For Gold in phisik is a cordial. / Therefore he lovede gold in special.... / I pray to God so save they gential cors, / And eek thyne urynals and thy jurdones.
|14. The Pardoner
This Pardoner hadde heer as yellow as wex, / But smothe it heeng as dooth a strike of flex.... / A vernycle hadde he sowed upon his cappe.... / A voys he hadde as small as hath a goot.
|15. The Shipman
A daggere hangynge on a laas hadde he / Aboute his nekke, under his arm adoun.... / Of nyce conscience took he no keepe.
|16. The Prioress
Ful weel she soong the service dyvyne, / Entuned in hir nose ful semeely.... / Of smal coral aboute hire arm she bar / A peire of bedes, gauded al with grene
There are probably three artists, distinguished on stylistic grounds, who painted the miniatures. The first, responsible for the first sixteen pilgrims and the Parson, painted relatively small figures. The second and third artists paint larger figures and place the horses on grassy plots. Artist 2 paints the best miniatures, including Chaucer, while the third illustrator is a possible apprentice. Portraying the tale-tellers on horseback was an important design decision. This social marker levels the status of the pilgrims, though the horses do visually distinguish the portraits from one another. The artists seem to have relished the opportunity to represent a variety of horses, even linking them to the personality of their riders.
He in the waast is shape as wel as I; / This were a popet in an arm t'enbrace / For any womman smal and fair of face. / He semeth elvyssh by his contenaunce, / For unto no wight dooth he daliaunce.
|18. The Monk
Grehoundes he hadde as swift as fowel in flight.... / For sikerly, nere clynkyng of youre belles / That on youre bridel hange on every syde, / By hevene kyng that for us alle dyde, / sholde er this han fallen doun for sleepe.
|19. The Nun's Priest
Be blithe, though thou ryde upon a jade. / What thogh thyn hors be bothe foul and lene? / If he wol serve thee, rekke nat a bene / Looke that thyn herte be murie evermo.
|20. The Second Nun
Another Nonne with hire hadde she, / That was hir chapeleyne.
Although it is not certain who commissioned the manuscript, possibly the author's son, Thomas Chaucer, was responsible. Some time after completion it passed into the hands of Thomas de Vere, twelfth Earl of Oxford. There followed a series of owners until 1568, when Sir Giles Alington gave the manuscript to his neighbor, Roger, Lord North. With Lord North's death in 1600, the manuscript passed to Sir Thomas Egerton, a fellow knight of the Bath, and a prior keeper of the Great Seal. Under James I, Egerton became Chancellor and Baron Ellesmere.
|21. The Canon's Yeoman
A male tweyfoold upon his croper lay; / It semed that he caried lite array.... / I am so used in the fyr to blowe / That it hath chaunged my colour, I trowe.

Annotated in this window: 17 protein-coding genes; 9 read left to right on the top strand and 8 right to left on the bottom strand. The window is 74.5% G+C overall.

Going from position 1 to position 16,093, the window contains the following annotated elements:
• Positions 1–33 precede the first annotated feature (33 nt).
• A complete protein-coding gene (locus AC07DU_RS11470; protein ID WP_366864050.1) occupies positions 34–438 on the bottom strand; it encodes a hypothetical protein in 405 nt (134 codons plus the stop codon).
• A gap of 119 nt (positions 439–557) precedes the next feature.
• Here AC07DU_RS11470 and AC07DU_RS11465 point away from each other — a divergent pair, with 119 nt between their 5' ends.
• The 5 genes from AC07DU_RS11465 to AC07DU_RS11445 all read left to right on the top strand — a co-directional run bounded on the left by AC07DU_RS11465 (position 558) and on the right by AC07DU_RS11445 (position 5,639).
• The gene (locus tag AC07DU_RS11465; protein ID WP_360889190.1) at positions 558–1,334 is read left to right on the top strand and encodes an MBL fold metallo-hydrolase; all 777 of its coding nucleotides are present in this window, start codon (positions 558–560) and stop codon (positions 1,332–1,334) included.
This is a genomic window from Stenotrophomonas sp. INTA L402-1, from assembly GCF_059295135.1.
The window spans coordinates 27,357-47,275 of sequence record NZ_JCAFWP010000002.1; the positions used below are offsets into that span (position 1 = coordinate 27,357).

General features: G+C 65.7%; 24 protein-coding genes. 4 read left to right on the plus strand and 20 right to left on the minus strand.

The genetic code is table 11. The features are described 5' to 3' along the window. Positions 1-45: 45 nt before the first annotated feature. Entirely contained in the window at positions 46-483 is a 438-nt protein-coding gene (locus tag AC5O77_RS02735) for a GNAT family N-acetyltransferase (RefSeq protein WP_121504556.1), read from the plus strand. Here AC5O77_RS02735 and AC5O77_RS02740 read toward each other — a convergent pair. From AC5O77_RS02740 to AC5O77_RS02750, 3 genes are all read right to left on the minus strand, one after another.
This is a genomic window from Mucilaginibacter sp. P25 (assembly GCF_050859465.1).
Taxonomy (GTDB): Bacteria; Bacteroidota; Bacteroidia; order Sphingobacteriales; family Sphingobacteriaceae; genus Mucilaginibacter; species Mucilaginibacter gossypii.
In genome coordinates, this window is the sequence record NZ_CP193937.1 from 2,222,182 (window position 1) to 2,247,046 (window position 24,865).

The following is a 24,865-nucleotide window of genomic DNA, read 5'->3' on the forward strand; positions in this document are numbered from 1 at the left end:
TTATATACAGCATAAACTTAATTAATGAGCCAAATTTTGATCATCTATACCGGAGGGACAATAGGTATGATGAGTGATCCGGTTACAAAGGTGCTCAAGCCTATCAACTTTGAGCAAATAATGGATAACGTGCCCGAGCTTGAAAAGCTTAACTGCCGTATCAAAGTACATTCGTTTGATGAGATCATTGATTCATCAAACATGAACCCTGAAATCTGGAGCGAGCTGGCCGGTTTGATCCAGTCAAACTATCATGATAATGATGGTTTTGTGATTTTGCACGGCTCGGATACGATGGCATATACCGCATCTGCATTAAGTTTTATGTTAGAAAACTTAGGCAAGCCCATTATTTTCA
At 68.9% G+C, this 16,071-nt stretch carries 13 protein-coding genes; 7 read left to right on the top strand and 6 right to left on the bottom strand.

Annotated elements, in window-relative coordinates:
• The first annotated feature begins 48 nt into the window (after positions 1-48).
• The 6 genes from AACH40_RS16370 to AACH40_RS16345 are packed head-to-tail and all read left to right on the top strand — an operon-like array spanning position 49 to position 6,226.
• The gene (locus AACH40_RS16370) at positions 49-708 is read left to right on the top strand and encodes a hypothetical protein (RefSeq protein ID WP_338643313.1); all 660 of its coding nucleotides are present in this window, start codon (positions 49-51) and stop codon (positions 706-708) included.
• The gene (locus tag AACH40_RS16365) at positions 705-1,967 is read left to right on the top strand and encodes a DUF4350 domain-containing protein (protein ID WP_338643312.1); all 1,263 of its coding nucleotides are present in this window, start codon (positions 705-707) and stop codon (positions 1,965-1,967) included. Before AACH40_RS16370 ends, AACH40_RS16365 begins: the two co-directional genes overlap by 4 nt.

|22. The Manciple*
(*Business Manager of Lawyers) Now is nat that of God a ful fair grace / That swich a lewed mannes wit shal pace / The wisdom of an heepe of lerned men? / ... I have heer in a gourde / A draghte of wyn, ye, of a ripe grape, / And right anon ye shul seen a good jape. / This Cook shal drynke therof, if that I may....
|23. The Parson
To Drawen folk to hevene by fairnesse, / By good ensample, this was his bisynesse.
In 1802, the manuscript was sent to the Egerton's London residence, Bridgewater House, to be rebound. With Francis Granville Egerton, who became first Earl of Ellesmere in 1846, the Chaucer manuscript was made available to scholars. Finally, when the American railroad tycoon, Henry E. Huntington purchased the Bridgewater library in 1917, the Ellesmere Chaucer was recognized as the jewel of the collection.
Here Biginneth The Book Of The Tales Of Caunterbury Compiled by Geffrey Chaucer
Whan that Aprille with his shoures soote
The Droghte of Marche hath perced to the roote,
And bathed every veyne in swich licour,
Of which vertu engendred is the flour;
Whan Zephirus eek with his swete breeth
Inspired hath in every holt and heeth
The tendre croppes, and the yonge sonne
Hath in the Ram his halfe course y-ronne,
And smale fowles maken melodye,
That slepen al the night with open ye, -
So priketh hem nature in hir corage:
Than longen folk to goon on pilgrimages -
And palmers for to seken straunge stronde -
To ferne halwes, couthe in sondry londes;
And specially, from every shires ende
Of Engelond, to Caunterbury they wende,
The holy blisful martir for to seke,
That hem hath holpen, whan that they were seke....
The Ellesmere Chaucer deserves its eminence as a landmark in the history of the literary book. The well-conceived design and artistic excellence of this manuscript undeniably supplement the text. To the student of the book and its special ways of presenting structured meanings, the Ellesmere Chaucer will be an exciting discovery.
Conrad H. Schoeffling
Special Collections Librarian